Banks and the ECB need to explore together the needs to be addressed by a digital euro and its design to ensure financial sovereignty for Europe and added value for its citizens.

Digital transformation is a reality in payments: competitive pan-European payment solutions emerge, as do private global stablecoin initiatives and increased role of BigTech. Only by working closely together, authorities and banks can successfully harness this transforming environment.



EBF paper #1: Strategic considerations

The EBF takes note of the work that is done by the Eurosystem to investigate a digital euro that could be aimed at a retail audience, should the need arise. A central bank digital euro should first and foremost be a viable and optimal solution to a clearly defined unserviced need in the market, for which no other more efficient solution exists. In addition, it should benefit private individuals and corporates and the economy as a whole, while avoiding destabilizing the financial system. Therefore, before the ECB decides to issue a CBDE, it should be clear what a CBDE can contribute that is not already covered or covered by private payment and deposit solutions.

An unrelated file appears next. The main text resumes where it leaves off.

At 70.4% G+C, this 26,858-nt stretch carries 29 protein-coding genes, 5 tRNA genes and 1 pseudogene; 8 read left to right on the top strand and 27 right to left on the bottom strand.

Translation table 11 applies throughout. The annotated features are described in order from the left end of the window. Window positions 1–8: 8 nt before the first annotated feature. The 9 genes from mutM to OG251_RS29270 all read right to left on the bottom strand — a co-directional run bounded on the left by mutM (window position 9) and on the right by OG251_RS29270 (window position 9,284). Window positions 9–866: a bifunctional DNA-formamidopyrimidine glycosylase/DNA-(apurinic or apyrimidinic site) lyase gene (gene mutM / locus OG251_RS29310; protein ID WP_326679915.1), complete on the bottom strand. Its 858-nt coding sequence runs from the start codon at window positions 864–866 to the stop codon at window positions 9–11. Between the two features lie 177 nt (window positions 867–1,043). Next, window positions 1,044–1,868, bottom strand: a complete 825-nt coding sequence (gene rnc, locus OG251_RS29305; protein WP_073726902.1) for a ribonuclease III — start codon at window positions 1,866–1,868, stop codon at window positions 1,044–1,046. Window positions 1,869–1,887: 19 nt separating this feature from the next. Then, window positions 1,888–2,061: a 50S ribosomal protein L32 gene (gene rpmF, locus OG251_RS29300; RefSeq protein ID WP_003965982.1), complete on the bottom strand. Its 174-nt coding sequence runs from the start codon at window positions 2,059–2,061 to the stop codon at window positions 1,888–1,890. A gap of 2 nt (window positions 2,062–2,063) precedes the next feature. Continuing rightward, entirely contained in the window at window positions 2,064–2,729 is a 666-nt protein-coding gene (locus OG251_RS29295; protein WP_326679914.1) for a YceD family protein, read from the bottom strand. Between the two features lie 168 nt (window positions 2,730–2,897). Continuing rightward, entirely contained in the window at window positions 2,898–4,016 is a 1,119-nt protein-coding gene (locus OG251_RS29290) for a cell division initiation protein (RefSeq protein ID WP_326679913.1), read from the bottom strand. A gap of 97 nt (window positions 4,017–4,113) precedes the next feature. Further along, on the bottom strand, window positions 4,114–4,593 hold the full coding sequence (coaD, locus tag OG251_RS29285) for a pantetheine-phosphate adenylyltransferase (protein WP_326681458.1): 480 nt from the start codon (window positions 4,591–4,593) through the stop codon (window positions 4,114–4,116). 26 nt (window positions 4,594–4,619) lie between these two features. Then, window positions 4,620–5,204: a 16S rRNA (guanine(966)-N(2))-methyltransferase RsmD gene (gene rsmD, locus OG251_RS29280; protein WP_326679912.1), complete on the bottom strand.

Taking into account their crucial position in the financial and payment systems, and for the financing of the economy, European banks welcome a continuous exchange with the ECB on the digital euro project. The underlying needs, possible – effective – alternatives under these objectives as well as the design principles should be further explored with representatives of the European society at large. EBF welcomes detailed discussions with sufficient time before a decision on a project launch.

The EBF stands ready to engage with the ECB in conducting additional assessments and applying investigative tools beyond the launched public consultation.

EBF paper #2: Impact on bank funding

A digital euro would need to benefit European citizens and the economy as a whole, while avoiding any destabilizing effect on the financial system. Moreover, in a possible digital euro ecosystem, it should be very clear how private sector payment and deposit solutions would go hand in hand with it.

Reflecting on the idea of limiting digital euro holdings to address negative consequences, in EBF paper #2 we share our views on the possible cyclical and structural disintermediation of bank funding. We also raise questions as to the implications of such disintermediation and the availability of alternative funding sources, while also looking at what this could mean for the role of the ECB itself.